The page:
The war system not only has been essential to the existence of nations as independent political entities, but has been equally indispensable to their stable political structure. Without it, no government has ever been able to obtain acquiesance in its "legitimacy," or right to rule its society. The possibility of war provides the sense of external necessity without which no government can long remain in power. The historical record reveals one instance after another where the failure of a regime to maintain the credibility of a war threat led to its dissolution, by the forces of private interest, of reactions to social injustice, or of other disintegrative elements. The organization of society for the possibility of war is its principal political stabilizer. ... It has enabled societies to maintain necessary class distinctions, and it has insured the subordination of the citizens to the state by virtue of the residual war powers inherent in the concept of nationhood.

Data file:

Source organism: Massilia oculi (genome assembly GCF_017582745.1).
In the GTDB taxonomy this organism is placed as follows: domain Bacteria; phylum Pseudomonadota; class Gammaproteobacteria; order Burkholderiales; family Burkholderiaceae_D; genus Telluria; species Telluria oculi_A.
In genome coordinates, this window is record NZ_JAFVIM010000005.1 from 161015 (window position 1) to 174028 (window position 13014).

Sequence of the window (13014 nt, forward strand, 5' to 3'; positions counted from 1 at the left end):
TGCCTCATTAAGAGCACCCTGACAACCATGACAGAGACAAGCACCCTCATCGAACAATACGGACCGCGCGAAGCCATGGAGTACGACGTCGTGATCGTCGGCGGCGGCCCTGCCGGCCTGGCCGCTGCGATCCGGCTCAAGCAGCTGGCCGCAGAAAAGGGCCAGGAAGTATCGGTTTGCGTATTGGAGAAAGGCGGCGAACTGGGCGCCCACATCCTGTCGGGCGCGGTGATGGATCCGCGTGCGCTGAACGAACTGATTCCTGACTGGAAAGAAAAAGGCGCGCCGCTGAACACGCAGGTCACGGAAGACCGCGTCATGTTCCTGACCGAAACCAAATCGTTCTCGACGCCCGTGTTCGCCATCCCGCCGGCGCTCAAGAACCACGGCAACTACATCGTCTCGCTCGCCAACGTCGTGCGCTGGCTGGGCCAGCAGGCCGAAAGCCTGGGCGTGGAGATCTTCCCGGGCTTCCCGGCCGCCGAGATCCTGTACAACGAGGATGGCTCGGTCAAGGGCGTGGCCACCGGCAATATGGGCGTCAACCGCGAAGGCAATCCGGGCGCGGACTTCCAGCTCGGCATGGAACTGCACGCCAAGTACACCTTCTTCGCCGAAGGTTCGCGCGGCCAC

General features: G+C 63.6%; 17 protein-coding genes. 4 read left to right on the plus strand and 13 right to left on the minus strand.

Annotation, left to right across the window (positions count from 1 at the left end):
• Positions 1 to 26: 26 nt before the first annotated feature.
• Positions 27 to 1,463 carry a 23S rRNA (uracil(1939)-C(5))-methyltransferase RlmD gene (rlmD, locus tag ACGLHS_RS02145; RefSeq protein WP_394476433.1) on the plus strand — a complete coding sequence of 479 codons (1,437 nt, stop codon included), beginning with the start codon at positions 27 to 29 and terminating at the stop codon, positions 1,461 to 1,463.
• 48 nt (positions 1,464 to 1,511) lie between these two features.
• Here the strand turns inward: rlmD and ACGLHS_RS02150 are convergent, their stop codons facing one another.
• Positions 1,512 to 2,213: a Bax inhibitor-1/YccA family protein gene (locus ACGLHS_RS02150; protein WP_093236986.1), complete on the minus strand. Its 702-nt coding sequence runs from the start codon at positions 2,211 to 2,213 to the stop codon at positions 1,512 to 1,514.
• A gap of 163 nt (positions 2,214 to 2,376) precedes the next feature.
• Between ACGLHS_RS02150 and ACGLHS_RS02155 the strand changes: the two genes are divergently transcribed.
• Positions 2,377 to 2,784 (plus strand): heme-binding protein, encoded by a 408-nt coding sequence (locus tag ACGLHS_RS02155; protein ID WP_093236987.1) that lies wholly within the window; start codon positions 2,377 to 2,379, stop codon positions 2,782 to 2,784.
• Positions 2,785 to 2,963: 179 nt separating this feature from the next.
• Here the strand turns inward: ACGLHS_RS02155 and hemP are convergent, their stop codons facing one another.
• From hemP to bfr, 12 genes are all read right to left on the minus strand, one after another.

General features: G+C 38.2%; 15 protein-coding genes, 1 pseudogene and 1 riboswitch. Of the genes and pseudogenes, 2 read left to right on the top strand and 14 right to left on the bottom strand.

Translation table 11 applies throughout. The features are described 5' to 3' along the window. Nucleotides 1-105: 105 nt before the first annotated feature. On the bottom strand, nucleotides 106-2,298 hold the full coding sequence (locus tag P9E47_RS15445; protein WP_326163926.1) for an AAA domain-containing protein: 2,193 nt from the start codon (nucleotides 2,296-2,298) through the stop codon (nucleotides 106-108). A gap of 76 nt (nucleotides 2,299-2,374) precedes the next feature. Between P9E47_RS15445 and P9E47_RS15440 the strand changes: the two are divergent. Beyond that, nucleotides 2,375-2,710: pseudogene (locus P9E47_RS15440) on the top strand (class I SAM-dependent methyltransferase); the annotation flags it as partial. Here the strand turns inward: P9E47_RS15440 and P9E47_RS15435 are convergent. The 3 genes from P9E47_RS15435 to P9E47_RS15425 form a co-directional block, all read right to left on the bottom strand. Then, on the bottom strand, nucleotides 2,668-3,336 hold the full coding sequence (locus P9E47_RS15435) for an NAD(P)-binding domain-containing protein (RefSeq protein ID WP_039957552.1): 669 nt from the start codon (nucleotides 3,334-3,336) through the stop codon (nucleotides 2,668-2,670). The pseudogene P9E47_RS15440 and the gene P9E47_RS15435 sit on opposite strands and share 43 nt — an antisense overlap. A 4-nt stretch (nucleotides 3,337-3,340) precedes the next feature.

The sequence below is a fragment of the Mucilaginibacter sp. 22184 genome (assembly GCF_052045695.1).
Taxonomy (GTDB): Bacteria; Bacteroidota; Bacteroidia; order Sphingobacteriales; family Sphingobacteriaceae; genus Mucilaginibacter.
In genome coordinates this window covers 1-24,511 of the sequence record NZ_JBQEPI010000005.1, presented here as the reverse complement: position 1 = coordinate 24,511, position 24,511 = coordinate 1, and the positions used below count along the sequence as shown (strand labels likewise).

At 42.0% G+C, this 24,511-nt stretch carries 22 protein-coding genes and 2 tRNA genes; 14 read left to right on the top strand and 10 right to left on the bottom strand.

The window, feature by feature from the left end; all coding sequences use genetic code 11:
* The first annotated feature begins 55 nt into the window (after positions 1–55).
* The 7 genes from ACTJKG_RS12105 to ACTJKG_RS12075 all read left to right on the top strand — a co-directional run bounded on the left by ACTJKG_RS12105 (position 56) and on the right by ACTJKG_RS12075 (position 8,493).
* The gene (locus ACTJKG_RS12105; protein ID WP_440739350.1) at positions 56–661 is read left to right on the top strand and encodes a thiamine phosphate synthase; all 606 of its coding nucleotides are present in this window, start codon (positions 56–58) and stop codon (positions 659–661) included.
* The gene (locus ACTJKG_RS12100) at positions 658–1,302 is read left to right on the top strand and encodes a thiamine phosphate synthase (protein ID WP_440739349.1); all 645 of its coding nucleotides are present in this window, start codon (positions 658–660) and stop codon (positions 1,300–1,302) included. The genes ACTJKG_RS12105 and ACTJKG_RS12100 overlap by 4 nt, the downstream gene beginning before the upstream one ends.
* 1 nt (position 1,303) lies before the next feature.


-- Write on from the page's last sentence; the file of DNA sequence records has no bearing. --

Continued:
~ Leonard Lewin, editor, Report from Iron Mountain, as quoted by G. Edward Griffin, The Creature from Jekyll Island, page 517. Griffin has this to say about the origins of the report - "Although the origin of the report is highly debated, the document itself hints that it was commissioned by the Department of Defense under Defense Secretary Robert McNamara and was produced by the Hudson Institute located at the base of Iron Mountain in Croton-on-Hudson, New York. The Hudson Institute was founded and directed by Herman Kahn, formerly of the Rand Corporation. Both McNamara and Kahn were members of the CFR."